Our ability to generalize is a valuable evolutionary adaptation. If we’ve had experience with one saber-tooth tiger, we don’t have to learn the hard way that the next one we encounter views us as lunch. But generalizations also lead to errors, such as the suspicion that a 5’7″ black man with a cane is so dangerous he needs to be handcuffed, or the conviction that a white police officer in the People’s Republic of Cambridge is a racist.

Stereotypes of minorities, police officers, women managers, or even bloggers, will highlight common denominators at the expense of the wide range of individual differences. My father was 6’4″ tall and mother 5’2″, but to conclude the average Jacobs parent is 5’9″ tall obscures the towering reality of my father and my mother’s need to perch on a phonebook while driving.

But generalization also haunts us when it comes to implementing the practices that make for good management. Smith advocates the use of a palliative–a positive statement–before she delivers hard feedback. While a boost to the ego makes it easier to accept criticism, palliatives come in all shapes and sizes. Complimenting me on my punctuation isn’t liable to reduce the sting of a follow on comment that my writing is as dull as dishwater.

Generalizing runs counter to fully appreciating the uniqueness of other people, along with their views, needs, and quirky social practices. While coming late to meetings may save time, for many men and women, small talk builds better working relationships and unhooks the mind from other concerns, making it easier to reach decisions on the critical business issues of the moment. Even if such chatter didn’t have benefits, I can only imagine how the male managers feel about Smith’s absence from such a waste of time.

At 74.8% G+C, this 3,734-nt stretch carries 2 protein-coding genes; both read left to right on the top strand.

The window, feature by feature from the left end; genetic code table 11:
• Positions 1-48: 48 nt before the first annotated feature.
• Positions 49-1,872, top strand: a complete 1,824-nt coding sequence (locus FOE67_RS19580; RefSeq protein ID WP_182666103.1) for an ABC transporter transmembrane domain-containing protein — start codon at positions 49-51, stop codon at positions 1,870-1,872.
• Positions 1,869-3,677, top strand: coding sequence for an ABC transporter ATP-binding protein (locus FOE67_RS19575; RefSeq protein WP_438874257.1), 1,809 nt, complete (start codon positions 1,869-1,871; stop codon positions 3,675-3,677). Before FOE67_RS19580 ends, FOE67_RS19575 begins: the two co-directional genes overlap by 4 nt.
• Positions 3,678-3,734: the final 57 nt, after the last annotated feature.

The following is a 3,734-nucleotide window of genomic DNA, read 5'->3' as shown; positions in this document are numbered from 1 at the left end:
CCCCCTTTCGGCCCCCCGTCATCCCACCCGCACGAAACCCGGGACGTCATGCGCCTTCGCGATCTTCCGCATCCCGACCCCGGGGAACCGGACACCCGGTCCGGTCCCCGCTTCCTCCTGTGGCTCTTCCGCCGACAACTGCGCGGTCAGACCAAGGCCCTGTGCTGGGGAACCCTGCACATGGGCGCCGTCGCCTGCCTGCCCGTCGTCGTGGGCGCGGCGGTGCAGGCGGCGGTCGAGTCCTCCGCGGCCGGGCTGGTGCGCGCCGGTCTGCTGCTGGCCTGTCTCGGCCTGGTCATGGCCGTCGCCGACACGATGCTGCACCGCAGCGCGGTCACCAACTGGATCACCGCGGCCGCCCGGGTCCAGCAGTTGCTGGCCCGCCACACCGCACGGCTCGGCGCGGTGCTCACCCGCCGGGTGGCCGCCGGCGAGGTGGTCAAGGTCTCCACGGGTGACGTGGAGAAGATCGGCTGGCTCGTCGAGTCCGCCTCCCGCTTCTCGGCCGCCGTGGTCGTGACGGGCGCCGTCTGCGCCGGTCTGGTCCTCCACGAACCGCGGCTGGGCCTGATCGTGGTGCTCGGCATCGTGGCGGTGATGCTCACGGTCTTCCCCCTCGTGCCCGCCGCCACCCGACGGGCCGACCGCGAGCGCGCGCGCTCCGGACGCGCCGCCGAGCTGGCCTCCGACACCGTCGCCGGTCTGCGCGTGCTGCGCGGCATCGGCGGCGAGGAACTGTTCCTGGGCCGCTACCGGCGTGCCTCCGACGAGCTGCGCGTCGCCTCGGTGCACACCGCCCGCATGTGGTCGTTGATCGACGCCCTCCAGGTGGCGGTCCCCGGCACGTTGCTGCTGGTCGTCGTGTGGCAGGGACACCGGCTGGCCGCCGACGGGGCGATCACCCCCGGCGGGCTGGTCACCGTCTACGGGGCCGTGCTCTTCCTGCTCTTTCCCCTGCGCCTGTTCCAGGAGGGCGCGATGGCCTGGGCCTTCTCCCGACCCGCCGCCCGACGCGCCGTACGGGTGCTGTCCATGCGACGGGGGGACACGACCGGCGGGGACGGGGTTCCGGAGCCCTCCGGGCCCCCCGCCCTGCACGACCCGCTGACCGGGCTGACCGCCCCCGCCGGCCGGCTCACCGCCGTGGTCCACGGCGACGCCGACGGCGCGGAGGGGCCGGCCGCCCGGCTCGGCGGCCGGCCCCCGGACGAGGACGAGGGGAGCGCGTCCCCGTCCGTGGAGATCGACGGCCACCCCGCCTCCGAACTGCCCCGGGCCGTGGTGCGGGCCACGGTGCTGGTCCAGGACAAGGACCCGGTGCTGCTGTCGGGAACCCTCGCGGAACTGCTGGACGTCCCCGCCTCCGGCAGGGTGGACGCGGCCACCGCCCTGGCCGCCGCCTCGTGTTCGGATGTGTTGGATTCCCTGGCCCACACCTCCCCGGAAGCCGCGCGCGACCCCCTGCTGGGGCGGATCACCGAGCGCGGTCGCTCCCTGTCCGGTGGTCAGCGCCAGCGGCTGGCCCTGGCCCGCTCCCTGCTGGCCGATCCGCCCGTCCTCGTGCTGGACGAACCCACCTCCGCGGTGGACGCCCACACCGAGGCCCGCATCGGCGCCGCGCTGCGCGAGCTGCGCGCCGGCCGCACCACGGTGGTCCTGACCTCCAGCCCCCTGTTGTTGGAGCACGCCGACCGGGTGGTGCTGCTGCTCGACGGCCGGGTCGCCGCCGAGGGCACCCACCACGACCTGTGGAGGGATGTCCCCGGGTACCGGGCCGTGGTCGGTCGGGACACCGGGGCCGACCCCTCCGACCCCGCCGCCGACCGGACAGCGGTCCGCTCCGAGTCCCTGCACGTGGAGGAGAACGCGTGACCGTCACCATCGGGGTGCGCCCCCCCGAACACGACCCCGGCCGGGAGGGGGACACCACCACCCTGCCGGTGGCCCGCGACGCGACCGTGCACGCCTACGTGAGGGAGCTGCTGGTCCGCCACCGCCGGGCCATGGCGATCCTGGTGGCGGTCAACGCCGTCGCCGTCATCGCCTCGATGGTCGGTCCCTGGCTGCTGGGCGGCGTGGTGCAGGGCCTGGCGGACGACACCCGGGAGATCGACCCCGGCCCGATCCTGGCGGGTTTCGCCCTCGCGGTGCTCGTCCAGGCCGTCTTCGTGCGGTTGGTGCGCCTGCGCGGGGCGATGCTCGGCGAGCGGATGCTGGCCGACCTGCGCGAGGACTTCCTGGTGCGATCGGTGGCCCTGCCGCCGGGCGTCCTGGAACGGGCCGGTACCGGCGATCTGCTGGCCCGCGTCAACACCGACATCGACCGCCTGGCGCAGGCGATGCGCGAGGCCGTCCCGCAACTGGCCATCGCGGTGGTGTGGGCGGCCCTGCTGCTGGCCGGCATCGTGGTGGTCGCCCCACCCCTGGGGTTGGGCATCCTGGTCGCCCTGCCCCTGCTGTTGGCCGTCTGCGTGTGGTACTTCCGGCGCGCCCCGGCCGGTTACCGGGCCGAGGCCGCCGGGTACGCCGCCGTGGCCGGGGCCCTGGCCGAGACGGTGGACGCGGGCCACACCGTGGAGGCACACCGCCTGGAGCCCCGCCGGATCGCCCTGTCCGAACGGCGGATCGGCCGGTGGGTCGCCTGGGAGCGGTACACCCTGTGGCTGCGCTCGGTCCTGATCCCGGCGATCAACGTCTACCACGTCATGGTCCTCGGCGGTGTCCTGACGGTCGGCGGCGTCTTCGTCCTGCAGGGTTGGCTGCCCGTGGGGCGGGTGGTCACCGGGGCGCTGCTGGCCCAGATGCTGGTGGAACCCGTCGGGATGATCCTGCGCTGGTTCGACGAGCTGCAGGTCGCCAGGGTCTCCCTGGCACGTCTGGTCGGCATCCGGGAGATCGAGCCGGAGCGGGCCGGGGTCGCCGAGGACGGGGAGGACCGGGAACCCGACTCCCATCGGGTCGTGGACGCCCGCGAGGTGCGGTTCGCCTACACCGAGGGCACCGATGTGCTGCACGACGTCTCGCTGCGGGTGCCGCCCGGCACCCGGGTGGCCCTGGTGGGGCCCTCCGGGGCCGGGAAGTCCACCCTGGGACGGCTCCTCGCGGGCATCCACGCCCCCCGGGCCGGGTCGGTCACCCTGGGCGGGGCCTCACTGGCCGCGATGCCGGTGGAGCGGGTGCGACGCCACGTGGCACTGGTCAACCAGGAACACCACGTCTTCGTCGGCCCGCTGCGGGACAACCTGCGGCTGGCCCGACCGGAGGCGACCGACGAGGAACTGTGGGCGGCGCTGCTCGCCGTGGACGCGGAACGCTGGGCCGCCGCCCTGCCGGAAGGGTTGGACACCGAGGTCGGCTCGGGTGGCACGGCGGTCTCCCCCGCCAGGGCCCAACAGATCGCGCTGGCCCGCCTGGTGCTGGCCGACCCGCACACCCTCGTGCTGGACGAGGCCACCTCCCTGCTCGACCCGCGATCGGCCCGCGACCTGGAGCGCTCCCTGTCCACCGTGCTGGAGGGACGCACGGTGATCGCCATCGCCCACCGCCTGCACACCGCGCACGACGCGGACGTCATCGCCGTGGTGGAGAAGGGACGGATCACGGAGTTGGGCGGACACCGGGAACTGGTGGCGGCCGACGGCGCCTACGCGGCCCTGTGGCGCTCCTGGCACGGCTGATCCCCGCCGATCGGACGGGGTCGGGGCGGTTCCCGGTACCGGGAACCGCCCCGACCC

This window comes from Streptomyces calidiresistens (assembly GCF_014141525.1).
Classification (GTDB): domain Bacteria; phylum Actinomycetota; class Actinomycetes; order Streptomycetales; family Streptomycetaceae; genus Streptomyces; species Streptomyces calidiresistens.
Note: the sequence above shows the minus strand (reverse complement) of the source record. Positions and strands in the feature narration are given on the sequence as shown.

There is a solid body of management research, with large enough sample sizes to be valid, to teach us what in general works or doesn’t. But because all of us are prisoners of our uniquely subjective views, our success in implementing good practices depends on our read of the people we manage. The more we use our mirror neurons and our theory of mind to move beyond stereotyping to empathizing with each individual, the better we’ll be at doing the right thing in the right way.

So what should an aspiring manager, male or female, do? Focus on developing the skills that research has established lead to improved performance, and trust in the plasticity of the brain to learn those skills, regardless of gender. Appreciate that the people you manage are individuals and step into their shoes before you determine how to act.

It’s a safe bet, given the way the mind works, few of us are as good as we would like to believe. So search for evidence not of the success of your actions, but of their failure. The more we accept our own fallibility, the more open we’ll be to all of the teachable moments that make management such a joy.

One last thing: never give an interview to the NYT on why you’re a good manager.